Timed for the 111th Anniversary of the opening of the New York City subway on October 27, 1904, Cooper Union will hold the symposium The Subway Map: The Last 50 Years, The Next 50 Years. The evening will be a presentation on the evolution of the New York City subway map over the past 50 years, along with a discussion and debate on how it should evolve over the next 50 years. Panelists will discuss the benefits of moving from paper maps to electronic maps, with the ability to have multiple layers of information as it changes from day to night, and weekday to weekend.
Also in the discussion will be the idea of an international digital language for a transit map app, which would allow travelers to visit any city in the world and understand the transit system. R. Raleigh D’Adamo, winner of the 1964 design competition for a new subway map, will be among the panelists.
The event will take place on Tuesday, October 27 from 6 pm to 9:30 pm and will be located in The Great Hall in the Foundation Building of Cooper Union located at 7 East 7th Street. The event is Free, however an RSVP is required. Copies of the reconstructed D’Adamo map will be available for sale in limited numbers.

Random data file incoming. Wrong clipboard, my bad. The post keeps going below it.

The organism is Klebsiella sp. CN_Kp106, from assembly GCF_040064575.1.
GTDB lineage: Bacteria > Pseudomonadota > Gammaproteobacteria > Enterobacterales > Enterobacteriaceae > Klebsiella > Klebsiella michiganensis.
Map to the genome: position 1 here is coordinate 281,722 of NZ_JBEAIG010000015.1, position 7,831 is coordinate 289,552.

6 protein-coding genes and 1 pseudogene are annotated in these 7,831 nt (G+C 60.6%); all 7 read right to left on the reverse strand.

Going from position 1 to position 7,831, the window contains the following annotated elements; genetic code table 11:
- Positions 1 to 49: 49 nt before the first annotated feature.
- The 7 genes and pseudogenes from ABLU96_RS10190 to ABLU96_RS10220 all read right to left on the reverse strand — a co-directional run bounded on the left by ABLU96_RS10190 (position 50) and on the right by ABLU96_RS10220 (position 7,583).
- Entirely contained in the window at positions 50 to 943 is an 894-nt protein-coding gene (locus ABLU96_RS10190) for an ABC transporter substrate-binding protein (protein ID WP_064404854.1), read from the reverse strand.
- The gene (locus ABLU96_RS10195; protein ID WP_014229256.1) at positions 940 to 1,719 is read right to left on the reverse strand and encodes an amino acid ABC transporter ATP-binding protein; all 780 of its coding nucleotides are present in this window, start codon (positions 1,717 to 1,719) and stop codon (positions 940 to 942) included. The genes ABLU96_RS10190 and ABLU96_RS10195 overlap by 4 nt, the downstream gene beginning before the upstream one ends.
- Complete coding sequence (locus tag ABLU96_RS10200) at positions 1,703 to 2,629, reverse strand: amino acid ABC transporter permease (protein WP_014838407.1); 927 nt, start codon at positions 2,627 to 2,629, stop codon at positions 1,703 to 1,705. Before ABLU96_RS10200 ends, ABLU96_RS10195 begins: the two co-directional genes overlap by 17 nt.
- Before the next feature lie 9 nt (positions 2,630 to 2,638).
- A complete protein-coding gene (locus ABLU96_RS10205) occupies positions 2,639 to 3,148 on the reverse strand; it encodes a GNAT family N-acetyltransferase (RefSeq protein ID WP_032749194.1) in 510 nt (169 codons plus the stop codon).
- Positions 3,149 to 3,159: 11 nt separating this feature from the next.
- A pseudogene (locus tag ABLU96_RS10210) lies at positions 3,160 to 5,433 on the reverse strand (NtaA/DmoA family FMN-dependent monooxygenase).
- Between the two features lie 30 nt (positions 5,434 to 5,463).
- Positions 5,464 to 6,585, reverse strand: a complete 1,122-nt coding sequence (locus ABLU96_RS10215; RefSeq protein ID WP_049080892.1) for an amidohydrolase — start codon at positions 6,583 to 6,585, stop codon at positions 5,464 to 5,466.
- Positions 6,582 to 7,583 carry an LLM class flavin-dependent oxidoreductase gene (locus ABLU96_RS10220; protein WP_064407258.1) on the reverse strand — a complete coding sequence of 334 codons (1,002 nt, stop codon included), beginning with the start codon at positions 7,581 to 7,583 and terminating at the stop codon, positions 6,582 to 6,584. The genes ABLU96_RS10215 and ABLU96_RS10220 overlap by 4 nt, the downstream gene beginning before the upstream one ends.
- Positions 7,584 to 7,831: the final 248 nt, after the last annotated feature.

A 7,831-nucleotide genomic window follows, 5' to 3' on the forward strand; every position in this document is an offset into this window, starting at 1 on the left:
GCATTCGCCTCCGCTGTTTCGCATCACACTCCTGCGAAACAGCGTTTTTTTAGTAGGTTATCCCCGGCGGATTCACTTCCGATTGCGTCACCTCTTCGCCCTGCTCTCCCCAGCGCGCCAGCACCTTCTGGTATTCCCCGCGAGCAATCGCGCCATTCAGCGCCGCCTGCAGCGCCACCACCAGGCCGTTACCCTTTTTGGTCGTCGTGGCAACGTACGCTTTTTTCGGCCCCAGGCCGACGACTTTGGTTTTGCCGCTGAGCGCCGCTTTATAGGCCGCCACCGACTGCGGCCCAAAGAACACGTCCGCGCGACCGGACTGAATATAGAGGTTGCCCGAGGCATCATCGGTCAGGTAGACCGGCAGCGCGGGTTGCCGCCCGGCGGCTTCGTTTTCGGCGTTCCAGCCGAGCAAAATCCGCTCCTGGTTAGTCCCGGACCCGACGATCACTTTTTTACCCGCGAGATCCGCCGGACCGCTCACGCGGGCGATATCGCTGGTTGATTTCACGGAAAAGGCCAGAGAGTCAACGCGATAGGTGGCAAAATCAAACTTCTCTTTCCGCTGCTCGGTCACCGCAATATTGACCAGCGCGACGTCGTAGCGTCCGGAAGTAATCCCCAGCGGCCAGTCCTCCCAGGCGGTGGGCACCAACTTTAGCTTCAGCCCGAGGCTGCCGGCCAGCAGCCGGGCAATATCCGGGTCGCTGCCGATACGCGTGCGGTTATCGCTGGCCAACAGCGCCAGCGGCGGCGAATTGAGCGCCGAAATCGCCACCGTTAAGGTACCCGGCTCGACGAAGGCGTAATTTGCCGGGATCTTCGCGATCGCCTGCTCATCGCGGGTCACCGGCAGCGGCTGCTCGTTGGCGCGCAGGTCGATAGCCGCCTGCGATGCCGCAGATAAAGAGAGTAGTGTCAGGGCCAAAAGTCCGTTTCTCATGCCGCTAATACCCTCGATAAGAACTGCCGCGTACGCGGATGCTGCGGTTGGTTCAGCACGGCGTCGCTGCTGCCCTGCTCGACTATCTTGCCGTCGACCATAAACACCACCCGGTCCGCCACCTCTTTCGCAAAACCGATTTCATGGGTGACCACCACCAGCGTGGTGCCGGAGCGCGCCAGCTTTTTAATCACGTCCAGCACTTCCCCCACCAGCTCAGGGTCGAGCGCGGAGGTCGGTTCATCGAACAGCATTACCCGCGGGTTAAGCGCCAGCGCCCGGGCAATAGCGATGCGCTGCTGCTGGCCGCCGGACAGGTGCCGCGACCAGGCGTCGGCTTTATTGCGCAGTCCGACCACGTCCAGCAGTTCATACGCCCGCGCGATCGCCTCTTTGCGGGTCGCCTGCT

During the first half of the century, New York City had three operating subway companies. The IRT, BMT and IMD. They were unified in 1940, with a much-needed connection scheduled for 1964. In anticipation of the new Chrystie Street connection, and the need to clarify the current subway map (shown below), a design competition was launched by the transit authority. The winner was local lawyer, R. Raleigh D’Adamo. His map became the official subway map in 1967, when the new connection opened.
Submission to the 1964 NYC subway map competition by Raleigh D’Adamo, original design, reconstructed by Reka Komoli
The original winning hand-drawn subway map was lost but last year, Raleigh D’Adamo found a color photograph of the lost map in his basement. It was grainy and quite blurred, but with the help of graphic designer Reka Komoli, he was able to reconstruct the map he drew in 1964. D’Adamo is also credited for the basic ideas behind a color-coded subway system.